The legendary British actor came out in 1988, was knighted in 1991 and in 2003 played Gandalf in Lord of the Rings, X-Men's Magneto and himself on The Simpsons! For Pride, I plan on paying homage to perhaps one of the greatest actors of our time, who said a few years ago: "I've never met a gay person who regretted coming out – including myself." First, the Pet Shop Boys "Heart" video from 1988, the year he came out on BBC radio. He plays a vampire. Next, his 1993 episodes of Tales of the City, the original adaptation of the Armistead Maupin books. (Maupin is a friend of McKellen's and the actor has credited him for inspiring him to come out.) Then, Gods and Monsters, 1998, co-starring Brendan Fraser, when McKellen played the Frankenstein director James Whale. Next up: 2003's Lord of the Rings: Return of the King, easily the best of the franchise. (It did win the Oscar for Best Picture.) And X2, the best of that franchise. You can't enjoy a McKellen retrospective without Shakespeare, so next is National Theatre Live: King Lear, his 2018 performance at the London institution. Finally, it's the 301st episode of Family Guy, the one where Stewie goes to see a child psychologist. Played by Magneto. If you're really into McKellen, a great way to celebrate Pride — and the outspoken actor — is by supporting a grass-roots charity he endorses. ORAM (Organization for Refuge, Asylum, and Migration) is dedicated to supporting LGBTQ+ asylum seekers and refugees globally, including the U.S.-Mexico border and Kenya. June 17 is World Refugee Day and McKellen recently recorded a video in support of the organization and to raise awareness for LGBTQ+ refugees around the world. Learn more about ORAM's World Refugee Day event (hosted by Frenchie Davis) and the organization here. — Jason Sheeler, Deputy West Coast Editor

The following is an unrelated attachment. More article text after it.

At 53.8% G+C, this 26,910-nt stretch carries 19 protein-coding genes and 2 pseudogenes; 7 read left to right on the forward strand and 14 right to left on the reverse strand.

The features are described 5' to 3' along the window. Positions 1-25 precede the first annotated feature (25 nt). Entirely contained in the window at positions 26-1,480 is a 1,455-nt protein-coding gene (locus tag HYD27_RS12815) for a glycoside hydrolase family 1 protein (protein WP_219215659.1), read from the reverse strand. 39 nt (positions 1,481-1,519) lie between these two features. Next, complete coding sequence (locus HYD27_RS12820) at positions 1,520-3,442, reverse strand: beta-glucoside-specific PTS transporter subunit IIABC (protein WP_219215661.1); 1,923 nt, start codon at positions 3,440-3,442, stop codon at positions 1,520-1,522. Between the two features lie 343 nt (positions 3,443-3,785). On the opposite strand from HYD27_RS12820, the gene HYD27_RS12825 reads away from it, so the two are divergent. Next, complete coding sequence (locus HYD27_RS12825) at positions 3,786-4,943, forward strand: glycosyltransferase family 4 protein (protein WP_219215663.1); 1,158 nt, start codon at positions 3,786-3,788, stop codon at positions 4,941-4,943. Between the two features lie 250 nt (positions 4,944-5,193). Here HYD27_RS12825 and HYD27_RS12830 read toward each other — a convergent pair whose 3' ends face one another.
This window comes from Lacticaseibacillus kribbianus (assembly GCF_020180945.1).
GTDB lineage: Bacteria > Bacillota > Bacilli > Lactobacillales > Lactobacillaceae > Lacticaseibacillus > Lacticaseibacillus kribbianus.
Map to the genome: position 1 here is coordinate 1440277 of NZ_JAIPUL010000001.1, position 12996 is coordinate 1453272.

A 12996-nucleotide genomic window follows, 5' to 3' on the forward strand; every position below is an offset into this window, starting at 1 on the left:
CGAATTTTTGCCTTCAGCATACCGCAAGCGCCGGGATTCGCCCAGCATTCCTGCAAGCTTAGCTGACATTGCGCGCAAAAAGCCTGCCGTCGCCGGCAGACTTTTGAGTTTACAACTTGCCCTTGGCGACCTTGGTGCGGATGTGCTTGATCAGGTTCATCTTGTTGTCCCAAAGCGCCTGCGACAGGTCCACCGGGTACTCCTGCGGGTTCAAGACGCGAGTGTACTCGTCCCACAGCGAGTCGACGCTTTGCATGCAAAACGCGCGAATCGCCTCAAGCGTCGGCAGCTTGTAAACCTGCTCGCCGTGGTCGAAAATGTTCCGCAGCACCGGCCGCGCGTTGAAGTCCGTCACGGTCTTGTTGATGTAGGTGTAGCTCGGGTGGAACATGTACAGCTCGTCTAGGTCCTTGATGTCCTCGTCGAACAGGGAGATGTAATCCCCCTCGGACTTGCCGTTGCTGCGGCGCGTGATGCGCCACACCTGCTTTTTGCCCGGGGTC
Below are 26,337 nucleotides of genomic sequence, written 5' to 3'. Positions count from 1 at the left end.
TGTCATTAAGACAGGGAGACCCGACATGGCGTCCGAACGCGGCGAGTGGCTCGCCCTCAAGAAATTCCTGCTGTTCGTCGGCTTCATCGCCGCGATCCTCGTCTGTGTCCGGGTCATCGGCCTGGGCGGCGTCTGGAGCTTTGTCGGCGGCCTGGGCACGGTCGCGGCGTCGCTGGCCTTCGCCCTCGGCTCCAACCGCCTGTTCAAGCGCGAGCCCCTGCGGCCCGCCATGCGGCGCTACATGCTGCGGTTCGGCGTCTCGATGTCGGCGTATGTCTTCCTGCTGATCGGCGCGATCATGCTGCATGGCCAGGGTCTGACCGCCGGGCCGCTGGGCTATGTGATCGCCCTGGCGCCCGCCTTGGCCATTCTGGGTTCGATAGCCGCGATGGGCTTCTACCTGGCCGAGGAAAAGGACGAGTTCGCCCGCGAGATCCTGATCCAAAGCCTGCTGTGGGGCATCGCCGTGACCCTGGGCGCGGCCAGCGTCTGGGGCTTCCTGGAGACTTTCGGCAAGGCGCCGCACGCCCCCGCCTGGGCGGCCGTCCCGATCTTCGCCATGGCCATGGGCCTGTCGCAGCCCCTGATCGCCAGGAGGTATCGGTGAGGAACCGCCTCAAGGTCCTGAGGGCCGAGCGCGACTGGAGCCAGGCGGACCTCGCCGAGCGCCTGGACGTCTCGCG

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Credit: J. Vespa/WireImage

John Waters (Director, author)
From his early days of making indies in the streets of 1960s Baltimore to his more current cult classics, John Waters has been one of the most iconic names in LGBTQ cinema for the better part of a century. In honor of his 75th birthday this April, he has years of titles worth revisiting. His 1970 dark comedy Multiple Maniacs, starring his legendary muse Divine, is available on HBO Max, and his 1990 Johnny Depp greaser flick Cry-Baby can be streamed on Hulu. "I think if I died tomorrow, I did what I was put here on earth to do," he recently told an audience, according to Baltimore Fishbowl. "I'm not at all finished. I would be terrible, I think, if I retired. I would probably die the next day." — Glenn Garner, Digital News Writer